Wednesday, February 08, 2006

Update II: 1228 Walter Street SE

The listing for 1228 Walter Street SE has been pulled from the MLS. The sale is pending.

Previous Posts

Update 1228 Walter Street SE

Original Post 1228 Walter Street SE

So did the rowhouse sell at its reduced price of 529K? Or did the buyer lowball?

Information is not yet available.


  1. I am still hearing talk of multiple contracts on houses, not condos, in DC. Its no longer a bidding war, bu a battle of contingencies clauses in contracts.

    I would not be surprised if the seller got an offer that is pretty close to the last asking price.

  2. It is certainly possible. We will see.

  3. I would not be too surprised, either. I believe this house was actually owned by real people, a family, as opposed to speculators. The former are usually loathe to drop their asking prices unless they are in real trouble. The neighborhood is getting down right bizzare, in that some houses are sitting for months, others are selling quickly, with comparable asking prices. Is it possible there are "hidden" concessions in some of these transactions? Things that are not part of the reported property transfer? Warranties? Plasma TV's? Trips to Disneyland? Cash give-backs at closing?

    Is there an honest Realtor (tm) out there, who might shed some light?

  4. So if there were a lot of concessions, then the house could have sold at the official asking price, but really sold much lower?

    Does this mean that real estate sales prices are not particularly meaningful? Are the concessions eventually published also?

  5. Yes, it is possible an "official sales price" does not reflect precisely what has transpired. Keep in mind though, that this is customary and usually reasonable. For example, I make a full price offer, made good if you agree to replace a faulty roof. There is nothing particularly sinister here.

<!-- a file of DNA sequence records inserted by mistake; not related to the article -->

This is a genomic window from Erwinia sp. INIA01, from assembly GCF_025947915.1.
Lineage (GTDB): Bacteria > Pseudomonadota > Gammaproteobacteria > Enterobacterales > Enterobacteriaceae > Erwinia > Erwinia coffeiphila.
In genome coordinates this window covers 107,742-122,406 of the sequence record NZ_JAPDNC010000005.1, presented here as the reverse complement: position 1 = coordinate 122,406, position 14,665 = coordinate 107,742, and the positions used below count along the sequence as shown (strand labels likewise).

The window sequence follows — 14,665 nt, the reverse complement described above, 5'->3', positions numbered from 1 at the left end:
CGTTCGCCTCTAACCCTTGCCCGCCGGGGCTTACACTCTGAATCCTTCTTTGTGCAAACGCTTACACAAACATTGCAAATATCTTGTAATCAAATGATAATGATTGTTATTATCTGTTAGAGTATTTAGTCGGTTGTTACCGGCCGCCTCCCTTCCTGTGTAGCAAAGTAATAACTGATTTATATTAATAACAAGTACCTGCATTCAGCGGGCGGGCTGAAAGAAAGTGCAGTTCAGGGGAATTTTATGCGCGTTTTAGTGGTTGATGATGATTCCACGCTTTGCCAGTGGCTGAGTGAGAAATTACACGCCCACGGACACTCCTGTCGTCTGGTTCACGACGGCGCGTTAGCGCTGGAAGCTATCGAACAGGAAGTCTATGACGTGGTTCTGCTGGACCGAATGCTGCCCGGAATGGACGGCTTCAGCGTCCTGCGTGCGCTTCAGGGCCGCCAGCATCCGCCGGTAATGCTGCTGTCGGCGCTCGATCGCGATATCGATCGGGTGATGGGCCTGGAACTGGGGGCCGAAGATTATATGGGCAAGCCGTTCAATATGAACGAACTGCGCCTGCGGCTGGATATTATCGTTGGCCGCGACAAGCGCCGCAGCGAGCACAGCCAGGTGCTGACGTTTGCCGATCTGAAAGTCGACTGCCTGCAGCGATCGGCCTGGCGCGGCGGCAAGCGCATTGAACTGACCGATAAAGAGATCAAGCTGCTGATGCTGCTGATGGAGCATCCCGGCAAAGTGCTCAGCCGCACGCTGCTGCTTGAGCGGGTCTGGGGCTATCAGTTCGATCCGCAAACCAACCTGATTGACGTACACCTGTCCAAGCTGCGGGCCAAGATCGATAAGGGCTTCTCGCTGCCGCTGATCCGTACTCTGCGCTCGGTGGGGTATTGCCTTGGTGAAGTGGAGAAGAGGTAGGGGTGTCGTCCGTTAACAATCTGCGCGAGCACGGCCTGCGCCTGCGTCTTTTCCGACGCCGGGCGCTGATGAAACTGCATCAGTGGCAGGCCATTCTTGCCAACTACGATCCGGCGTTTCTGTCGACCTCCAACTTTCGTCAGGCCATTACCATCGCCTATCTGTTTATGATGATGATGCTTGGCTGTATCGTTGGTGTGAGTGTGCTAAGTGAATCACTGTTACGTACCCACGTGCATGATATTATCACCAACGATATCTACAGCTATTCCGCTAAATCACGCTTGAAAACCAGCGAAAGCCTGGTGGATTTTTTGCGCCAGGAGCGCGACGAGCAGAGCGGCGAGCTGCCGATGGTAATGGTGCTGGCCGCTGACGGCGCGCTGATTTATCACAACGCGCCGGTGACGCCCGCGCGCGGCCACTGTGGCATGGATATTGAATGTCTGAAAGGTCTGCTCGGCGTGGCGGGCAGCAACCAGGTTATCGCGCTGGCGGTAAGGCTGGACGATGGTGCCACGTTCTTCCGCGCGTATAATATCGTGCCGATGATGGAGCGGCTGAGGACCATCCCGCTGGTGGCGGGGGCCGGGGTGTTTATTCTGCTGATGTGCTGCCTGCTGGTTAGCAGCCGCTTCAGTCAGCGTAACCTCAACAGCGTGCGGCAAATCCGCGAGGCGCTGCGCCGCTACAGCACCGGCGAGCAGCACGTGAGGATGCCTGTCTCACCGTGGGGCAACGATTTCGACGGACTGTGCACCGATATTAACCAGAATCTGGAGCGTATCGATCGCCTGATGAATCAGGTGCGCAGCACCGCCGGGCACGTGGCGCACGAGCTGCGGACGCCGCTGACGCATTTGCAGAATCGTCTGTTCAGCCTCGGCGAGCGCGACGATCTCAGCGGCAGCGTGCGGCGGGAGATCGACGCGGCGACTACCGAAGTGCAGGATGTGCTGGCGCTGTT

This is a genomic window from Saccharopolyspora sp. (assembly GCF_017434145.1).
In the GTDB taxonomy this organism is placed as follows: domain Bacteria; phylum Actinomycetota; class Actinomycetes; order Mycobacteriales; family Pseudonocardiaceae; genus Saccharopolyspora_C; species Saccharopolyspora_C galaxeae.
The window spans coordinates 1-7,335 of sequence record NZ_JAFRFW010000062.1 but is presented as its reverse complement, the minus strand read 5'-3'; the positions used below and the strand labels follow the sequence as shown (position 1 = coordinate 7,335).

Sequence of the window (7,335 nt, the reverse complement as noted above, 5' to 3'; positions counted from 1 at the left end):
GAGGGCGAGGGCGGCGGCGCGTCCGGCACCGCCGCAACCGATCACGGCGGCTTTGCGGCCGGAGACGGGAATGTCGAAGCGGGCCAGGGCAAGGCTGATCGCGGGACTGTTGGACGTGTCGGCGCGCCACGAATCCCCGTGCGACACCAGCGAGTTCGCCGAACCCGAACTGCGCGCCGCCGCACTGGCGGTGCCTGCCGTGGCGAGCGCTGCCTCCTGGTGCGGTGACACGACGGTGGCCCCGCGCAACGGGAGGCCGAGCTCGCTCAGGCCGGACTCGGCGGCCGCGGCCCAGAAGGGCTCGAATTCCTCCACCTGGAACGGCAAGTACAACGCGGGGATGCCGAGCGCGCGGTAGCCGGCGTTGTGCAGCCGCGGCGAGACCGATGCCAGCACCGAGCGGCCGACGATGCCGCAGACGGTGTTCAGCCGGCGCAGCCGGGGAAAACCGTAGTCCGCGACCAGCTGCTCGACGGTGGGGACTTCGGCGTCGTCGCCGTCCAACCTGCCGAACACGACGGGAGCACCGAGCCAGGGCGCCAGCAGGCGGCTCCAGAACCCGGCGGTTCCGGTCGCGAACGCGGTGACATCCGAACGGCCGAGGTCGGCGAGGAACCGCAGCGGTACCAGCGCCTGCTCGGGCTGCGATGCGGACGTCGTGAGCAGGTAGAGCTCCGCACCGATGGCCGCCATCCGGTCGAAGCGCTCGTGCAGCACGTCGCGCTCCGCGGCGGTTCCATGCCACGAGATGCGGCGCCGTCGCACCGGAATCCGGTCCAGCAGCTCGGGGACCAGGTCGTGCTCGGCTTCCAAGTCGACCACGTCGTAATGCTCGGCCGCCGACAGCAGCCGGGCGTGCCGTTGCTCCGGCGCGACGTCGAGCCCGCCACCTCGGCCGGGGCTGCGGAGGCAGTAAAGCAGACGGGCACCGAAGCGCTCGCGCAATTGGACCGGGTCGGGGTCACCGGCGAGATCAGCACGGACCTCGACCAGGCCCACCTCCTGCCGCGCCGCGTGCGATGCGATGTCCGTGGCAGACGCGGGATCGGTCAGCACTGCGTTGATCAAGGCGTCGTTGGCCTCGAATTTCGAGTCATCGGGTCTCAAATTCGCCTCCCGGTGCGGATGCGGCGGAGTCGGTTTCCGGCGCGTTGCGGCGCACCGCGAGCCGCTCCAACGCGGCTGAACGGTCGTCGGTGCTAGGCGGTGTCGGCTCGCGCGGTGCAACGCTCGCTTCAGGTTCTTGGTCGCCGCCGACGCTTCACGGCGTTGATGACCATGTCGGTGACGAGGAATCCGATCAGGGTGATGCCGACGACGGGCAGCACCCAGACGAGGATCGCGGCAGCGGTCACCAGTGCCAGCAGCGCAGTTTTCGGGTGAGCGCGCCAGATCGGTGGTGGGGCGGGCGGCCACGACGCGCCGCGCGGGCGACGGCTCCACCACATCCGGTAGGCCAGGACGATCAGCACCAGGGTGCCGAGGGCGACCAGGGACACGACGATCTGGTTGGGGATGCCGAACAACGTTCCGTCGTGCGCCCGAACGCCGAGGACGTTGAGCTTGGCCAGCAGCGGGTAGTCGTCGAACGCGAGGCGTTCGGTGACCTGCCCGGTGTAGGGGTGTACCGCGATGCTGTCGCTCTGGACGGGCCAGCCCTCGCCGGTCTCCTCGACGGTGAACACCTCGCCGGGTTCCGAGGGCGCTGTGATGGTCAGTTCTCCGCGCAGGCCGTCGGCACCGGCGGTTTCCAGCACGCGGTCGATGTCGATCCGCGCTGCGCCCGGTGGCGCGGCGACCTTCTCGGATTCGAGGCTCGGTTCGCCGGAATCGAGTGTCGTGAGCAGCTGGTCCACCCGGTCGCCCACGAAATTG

These concessions are not eventually published. Real estate sales are a private matter, essentially agreements between buyer and seller.

    The scale of any possible shenanigans is usually not so great as to undermine the meaning of reported sales prices, however.

    I am merely curious as to why two, comparable properties, comparably priced, in the same neighborhoods, seem to be moving/sitting somewhat capriciously.

    The question is, are we witnessing typical market whim, or something else?

  6. I'd guess that shenanagains could account for as much as 10% of purchase price.

  7. So if the house sold for near its listing price and there were no concessions (we will likely never know if there were any), does that mean the property was not in fact overvalued?

  8. Anon - value is a subjective judgement. There are some who believe that "value" is measured by price, accurately, at any given moment, by the marketplace.

    I would submit that if a property sells, at asking price, with no known concessions, it was indeed "priced" correctly, given market conditions the moment it sold. The property's "value" is another matter.

    Those who paid 50, 75 or 100 times annual earning for tech stocks six years ago paid the correct "price," but no one, today, believes there was any "value" in stocks that were priced that way by the marketplace.

    Do you believe a two bedroom rowhouse, in a near-ghetto neighborhood, priced at over a half-million U.S. dollars, represents "value?" I suppose it is really the buyer's judgement, and no one else's, that matters.

  9. folks - walter street is not a near-ghetto neighborhood - it is about a block from lincoln park in capitol hill. It is a small one way street full of young families - probably one of the best hidden gems on the hill. Are you going to find the huge victorian rowhomes - no - but you will find a great community. Stop by that block on halloween next year and see what I mean - the block is decorated from head to toe. Trick or treaters galore. This block has no chance of people swallowed back by the "ghetto".

  10. Stanley - I tried to speak carefully. If "near ghetto" offends you, please except my apology.